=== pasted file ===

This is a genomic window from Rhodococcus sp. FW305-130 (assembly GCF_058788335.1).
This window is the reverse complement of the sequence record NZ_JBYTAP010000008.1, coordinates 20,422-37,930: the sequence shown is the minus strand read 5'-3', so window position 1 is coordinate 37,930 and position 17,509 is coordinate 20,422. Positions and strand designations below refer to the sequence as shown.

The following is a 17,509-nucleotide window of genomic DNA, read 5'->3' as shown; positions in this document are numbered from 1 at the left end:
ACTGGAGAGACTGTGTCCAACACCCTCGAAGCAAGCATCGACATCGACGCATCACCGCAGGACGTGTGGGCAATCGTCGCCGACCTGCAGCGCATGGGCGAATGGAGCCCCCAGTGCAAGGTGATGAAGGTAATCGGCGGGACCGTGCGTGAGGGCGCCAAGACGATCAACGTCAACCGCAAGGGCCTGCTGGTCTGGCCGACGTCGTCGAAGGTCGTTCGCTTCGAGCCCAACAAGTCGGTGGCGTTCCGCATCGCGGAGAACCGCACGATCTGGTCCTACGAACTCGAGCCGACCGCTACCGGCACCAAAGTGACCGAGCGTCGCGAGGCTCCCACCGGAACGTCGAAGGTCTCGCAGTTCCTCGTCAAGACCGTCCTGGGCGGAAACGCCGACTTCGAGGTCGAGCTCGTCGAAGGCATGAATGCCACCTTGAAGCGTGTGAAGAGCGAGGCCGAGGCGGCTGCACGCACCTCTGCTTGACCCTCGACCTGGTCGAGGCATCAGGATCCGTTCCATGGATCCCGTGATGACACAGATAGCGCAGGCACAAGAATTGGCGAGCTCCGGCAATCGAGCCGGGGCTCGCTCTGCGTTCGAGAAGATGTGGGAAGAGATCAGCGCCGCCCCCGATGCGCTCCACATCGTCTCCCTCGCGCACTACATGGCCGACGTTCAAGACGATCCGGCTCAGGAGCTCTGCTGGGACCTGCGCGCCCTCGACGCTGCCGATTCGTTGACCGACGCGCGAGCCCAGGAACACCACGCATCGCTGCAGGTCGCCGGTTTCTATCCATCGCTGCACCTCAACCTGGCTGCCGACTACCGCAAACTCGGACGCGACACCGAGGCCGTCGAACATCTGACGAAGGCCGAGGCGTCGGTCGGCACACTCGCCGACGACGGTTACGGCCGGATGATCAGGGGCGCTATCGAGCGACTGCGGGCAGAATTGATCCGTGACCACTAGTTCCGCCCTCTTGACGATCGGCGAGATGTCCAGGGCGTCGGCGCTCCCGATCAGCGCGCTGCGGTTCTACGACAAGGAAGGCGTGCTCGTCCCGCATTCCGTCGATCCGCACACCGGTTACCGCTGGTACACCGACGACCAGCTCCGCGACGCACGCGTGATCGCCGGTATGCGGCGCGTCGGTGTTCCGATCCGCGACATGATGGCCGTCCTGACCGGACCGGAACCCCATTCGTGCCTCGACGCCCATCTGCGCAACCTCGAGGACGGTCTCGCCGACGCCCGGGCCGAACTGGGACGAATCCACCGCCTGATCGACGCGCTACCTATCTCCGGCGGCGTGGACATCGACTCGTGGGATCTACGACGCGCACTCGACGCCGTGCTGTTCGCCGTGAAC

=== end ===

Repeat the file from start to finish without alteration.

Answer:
This is a genomic window from Rhodococcus sp. FW305-130 (assembly GCF_058788335.1).
This window is the reverse complement of the sequence record NZ_JBYTAP010000008.1, coordinates 20,422-37,930: the sequence shown is the minus strand read 5'-3', so window position 1 is coordinate 37,930 and position 17,509 is coordinate 20,422. Positions and strand designations below refer to the sequence as shown.

The following is a 17,509-nucleotide window of genomic DNA, read 5'->3' as shown; positions in this document are numbered from 1 at the left end:
ACTGGAGAGACTGTGTCCAACACCCTCGAAGCAAGCATCGACATCGACGCATCACCGCAGGACGTGTGGGCAATCGTCGCCGACCTGCAGCGCATGGGCGAATGGAGCCCCCAGTGCAAGGTGATGAAGGTAATCGGCGGGACCGTGCGTGAGGGCGCCAAGACGATCAACGTCAACCGCAAGGGCCTGCTGGTCTGGCCGACGTCGTCGAAGGTCGTTCGCTTCGAGCCCAACAAGTCGGTGGCGTTCCGCATCGCGGAGAACCGCACGATCTGGTCCTACGAACTCGAGCCGACCGCTACCGGCACCAAAGTGACCGAGCGTCGCGAGGCTCCCACCGGAACGTCGAAGGTCTCGCAGTTCCTCGTCAAGACCGTCCTGGGCGGAAACGCCGACTTCGAGGTCGAGCTCGTCGAAGGCATGAATGCCACCTTGAAGCGTGTGAAGAGCGAGGCCGAGGCGGCTGCACGCACCTCTGCTTGACCCTCGACCTGGTCGAGGCATCAGGATCCGTTCCATGGATCCCGTGATGACACAGATAGCGCAGGCACAAGAATTGGCGAGCTCCGGCAATCGAGCCGGGGCTCGCTCTGCGTTCGAGAAGATGTGGGAAGAGATCAGCGCCGCCCCCGATGCGCTCCACATCGTCTCCCTCGCGCACTACATGGCCGACGTTCAAGACGATCCGGCTCAGGAGCTCTGCTGGGACCTGCGCGCCCTCGACGCTGCCGATTCGTTGACCGACGCGCGAGCCCAGGAACACCACGCATCGCTGCAGGTCGCCGGTTTCTATCCATCGCTGCACCTCAACCTGGCTGCCGACTACCGCAAACTCGGACGCGACACCGAGGCCGTCGAACATCTGACGAAGGCCGAGGCGTCGGTCGGCACACTCGCCGACGACGGTTACGGCCGGATGATCAGGGGCGCTATCGAGCGACTGCGGGCAGAATTGATCCGTGACCACTAGTTCCGCCCTCTTGACGATCGGCGAGATGTCCAGGGCGTCGGCGCTCCCGATCAGCGCGCTGCGGTTCTACGACAAGGAAGGCGTGCTCGTCCCGCATTCCGTCGATCCGCACACCGGTTACCGCTGGTACACCGACGACCAGCTCCGCGACGCACGCGTGATCGCCGGTATGCGGCGCGTCGGTGTTCCGATCCGCGACATGATGGCCGTCCTGACCGGACCGGAACCCCATTCGTGCCTCGACGCCCATCTGCGCAACCTCGAGGACGGTCTCGCCGACGCCCGGGCCGAACTGGGACGAATCCACCGCCTGATCGACGCGCTACCTATCTCCGGCGGCGTGGACATCGACTCGTGGGATCTACGACGCGCACTCGACGCCGTGCTGTTCGCCGTGAAC